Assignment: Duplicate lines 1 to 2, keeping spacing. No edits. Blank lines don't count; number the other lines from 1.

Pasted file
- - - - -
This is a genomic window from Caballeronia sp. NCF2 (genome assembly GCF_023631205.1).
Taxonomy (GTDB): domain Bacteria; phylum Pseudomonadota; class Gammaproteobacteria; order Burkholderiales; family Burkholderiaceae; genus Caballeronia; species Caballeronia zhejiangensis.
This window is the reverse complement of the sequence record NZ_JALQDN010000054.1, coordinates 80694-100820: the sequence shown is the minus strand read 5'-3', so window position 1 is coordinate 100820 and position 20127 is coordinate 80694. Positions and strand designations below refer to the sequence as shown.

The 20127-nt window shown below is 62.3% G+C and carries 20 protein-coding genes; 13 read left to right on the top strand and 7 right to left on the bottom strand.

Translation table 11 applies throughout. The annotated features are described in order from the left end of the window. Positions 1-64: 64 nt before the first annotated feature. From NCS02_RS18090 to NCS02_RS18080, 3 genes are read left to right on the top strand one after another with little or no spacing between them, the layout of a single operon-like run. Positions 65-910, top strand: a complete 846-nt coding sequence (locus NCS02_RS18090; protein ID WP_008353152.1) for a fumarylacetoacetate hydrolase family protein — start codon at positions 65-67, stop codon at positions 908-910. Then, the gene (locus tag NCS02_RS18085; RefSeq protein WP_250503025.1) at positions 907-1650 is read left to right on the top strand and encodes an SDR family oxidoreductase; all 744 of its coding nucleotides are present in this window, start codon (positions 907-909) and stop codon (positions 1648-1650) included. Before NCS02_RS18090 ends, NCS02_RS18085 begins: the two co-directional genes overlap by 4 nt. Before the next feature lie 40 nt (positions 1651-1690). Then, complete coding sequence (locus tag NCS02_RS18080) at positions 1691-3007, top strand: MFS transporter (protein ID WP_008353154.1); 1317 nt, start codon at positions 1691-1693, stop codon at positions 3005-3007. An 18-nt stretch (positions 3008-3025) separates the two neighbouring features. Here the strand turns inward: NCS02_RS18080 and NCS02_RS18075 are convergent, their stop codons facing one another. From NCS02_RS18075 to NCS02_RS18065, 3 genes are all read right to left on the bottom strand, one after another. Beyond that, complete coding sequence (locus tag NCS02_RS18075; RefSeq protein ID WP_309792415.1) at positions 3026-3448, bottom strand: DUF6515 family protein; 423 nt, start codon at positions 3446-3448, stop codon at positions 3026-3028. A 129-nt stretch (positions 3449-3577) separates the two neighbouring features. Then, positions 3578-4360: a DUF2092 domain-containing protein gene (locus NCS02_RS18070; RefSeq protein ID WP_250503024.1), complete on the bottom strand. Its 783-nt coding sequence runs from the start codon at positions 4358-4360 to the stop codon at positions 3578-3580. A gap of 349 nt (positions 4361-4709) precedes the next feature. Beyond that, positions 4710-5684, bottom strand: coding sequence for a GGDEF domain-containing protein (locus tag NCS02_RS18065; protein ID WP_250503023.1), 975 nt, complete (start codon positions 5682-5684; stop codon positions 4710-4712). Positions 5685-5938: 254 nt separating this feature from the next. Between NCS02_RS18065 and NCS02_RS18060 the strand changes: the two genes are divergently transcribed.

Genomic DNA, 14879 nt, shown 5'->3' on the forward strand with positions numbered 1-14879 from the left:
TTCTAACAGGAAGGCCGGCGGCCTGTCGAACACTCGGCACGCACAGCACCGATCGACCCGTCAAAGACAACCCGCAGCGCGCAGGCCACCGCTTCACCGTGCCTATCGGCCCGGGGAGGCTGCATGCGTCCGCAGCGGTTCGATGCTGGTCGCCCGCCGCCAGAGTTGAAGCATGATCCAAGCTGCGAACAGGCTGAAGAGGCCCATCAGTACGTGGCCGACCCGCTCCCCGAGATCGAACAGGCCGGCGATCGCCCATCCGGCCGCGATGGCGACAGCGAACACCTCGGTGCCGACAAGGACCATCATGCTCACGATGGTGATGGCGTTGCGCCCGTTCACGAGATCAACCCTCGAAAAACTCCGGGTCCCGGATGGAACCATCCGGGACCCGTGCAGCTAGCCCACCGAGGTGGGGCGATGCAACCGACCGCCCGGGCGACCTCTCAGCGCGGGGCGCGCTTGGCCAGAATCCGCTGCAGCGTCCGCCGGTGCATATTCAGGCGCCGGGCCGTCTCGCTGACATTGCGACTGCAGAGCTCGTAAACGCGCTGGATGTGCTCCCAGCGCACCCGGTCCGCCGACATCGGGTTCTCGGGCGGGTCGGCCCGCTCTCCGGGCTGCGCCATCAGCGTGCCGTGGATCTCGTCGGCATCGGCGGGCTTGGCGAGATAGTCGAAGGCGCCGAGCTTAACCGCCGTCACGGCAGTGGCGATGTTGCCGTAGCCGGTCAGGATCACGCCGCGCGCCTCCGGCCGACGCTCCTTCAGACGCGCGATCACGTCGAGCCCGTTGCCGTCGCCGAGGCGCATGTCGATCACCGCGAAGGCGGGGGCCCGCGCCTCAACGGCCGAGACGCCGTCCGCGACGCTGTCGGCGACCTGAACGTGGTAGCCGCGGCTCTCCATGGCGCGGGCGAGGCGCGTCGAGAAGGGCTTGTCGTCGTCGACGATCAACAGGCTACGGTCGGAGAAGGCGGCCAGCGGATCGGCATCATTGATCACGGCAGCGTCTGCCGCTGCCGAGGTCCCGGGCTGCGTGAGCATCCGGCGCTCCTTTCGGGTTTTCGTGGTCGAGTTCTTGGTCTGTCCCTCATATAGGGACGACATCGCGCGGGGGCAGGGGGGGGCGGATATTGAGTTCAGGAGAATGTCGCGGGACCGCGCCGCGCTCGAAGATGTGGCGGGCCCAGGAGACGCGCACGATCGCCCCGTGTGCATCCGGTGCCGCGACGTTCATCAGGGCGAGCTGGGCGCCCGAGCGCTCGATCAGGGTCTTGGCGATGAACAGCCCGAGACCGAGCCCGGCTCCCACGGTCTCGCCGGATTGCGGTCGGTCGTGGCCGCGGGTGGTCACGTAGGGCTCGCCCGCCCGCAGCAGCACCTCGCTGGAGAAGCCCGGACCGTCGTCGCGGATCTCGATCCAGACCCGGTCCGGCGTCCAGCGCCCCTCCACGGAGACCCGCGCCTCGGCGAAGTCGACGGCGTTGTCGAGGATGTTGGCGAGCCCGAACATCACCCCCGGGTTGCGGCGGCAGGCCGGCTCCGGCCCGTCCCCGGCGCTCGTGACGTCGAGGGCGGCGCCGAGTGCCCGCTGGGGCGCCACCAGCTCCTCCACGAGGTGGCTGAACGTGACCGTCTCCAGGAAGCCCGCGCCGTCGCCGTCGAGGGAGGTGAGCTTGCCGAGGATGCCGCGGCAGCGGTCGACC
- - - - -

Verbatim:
This is a genomic window from Caballeronia sp. NCF2 (genome assembly GCF_023631205.1).
Taxonomy (GTDB): domain Bacteria; phylum Pseudomonadota; class Gammaproteobacteria; order Burkholderiales; family Burkholderiaceae; genus Caballeronia; species Caballeronia zhejiangensis.